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Inaccuracies within the Durham County, N.C., voter files on Election Day 2016 prompted a federal investigation. Above, Willa Domina, 6, watches her mother, Emily Katz, vote in Durham.

Federal investigators: No evidence North Carolina voter equipment was hacked

Investigators with the Department of Homeland Security could not "conclusively identify" any attempt by outsiders to hack into North Carolina election equipment that malfunctioned in 2016.

Durham County and state election officials asked the DHS to investigate after some pollbooks (laptops running software used to maintain voter files) inaccurately listed voters as already having voted, identified registered voters as not registered, and prompted election workers to ask for identification, which is not required under state law.

Further concern was raised because VR Systems, the Florida company that made the electronic pollbooks, was the target of Russian hackers.

Special counsel Robert Mueller's report on Russian interference in the 2016 election said an unnamed company had its computer system hacked and the information obtained was used to send out fake emails to some of its Florida customers. The company has since been identified as VR Systems, but its leaders have denied VR computer systems were compromised.

Durham County officials were able to switch to paper registration ledgers to check people in at the polls and then state election officials seized the laptops involved.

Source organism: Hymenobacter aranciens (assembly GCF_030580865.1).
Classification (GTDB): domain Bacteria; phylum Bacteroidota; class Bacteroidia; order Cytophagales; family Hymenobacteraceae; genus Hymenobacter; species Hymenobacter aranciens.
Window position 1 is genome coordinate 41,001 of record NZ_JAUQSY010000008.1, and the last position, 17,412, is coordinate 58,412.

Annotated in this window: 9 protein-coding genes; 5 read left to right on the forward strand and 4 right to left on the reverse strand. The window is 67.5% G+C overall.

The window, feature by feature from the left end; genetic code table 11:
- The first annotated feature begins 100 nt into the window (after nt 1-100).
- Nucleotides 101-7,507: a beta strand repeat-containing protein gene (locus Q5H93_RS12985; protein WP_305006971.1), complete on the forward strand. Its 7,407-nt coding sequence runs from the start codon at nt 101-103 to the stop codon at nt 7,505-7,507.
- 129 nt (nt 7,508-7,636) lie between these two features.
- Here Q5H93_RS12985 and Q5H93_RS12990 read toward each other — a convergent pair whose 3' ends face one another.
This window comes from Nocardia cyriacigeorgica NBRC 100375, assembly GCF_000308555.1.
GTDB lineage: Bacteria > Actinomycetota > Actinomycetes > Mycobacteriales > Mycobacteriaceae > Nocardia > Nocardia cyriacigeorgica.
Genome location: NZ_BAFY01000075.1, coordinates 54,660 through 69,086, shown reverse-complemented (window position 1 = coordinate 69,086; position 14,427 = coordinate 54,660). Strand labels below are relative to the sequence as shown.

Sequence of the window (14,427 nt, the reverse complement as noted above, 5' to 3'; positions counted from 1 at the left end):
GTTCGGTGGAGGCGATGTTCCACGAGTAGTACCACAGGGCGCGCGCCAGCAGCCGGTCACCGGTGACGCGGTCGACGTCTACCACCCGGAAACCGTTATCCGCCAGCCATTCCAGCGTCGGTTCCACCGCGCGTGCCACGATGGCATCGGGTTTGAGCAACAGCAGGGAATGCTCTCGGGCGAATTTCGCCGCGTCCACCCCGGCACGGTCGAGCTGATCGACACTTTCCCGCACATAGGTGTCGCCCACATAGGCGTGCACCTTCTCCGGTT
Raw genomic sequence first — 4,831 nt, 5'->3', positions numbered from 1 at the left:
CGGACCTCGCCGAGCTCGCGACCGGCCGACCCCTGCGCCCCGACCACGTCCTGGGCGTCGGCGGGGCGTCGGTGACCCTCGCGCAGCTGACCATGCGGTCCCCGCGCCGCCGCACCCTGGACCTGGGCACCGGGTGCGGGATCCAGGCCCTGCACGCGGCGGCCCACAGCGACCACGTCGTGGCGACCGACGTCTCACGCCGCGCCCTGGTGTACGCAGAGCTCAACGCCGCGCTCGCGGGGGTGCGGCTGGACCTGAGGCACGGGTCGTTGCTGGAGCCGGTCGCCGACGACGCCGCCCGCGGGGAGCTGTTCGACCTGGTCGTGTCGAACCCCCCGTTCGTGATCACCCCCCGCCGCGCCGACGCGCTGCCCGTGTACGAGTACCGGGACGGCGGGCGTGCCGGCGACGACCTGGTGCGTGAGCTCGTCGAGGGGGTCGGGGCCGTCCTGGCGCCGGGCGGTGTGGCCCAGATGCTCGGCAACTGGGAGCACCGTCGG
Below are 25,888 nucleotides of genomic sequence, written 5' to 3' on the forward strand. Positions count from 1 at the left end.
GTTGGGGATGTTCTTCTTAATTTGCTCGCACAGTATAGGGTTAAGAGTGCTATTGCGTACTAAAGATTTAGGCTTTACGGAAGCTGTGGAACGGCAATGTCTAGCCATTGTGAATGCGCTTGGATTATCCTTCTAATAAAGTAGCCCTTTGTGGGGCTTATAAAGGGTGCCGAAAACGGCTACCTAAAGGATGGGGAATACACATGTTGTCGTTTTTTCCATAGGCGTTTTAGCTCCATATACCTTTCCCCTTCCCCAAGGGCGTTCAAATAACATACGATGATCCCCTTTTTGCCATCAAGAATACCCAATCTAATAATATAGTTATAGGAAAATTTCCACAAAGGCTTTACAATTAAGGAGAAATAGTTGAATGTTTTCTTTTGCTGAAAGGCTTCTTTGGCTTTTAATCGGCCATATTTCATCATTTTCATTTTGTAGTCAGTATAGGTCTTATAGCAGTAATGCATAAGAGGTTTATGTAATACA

The highly redacted DHS report released Monday by its Cybersecurity and Infrastructure Security Agency states that 24 laptops and 21 USB drives were examined at a lab from June 11 to Oct. 16. Investigators said their scans of the pollbooks were "unable to identify any artifacts suggesting the presence of malware or unauthorized remote access." The same was true for the USB drives, according to the report.

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While not finding any evidence of a successful breach or outside manipulation of voter registration data, investigators did make recommendations for cybersecurity improvements in the county's election processes.

Most of the details of those recommendations are blacked out in the report.

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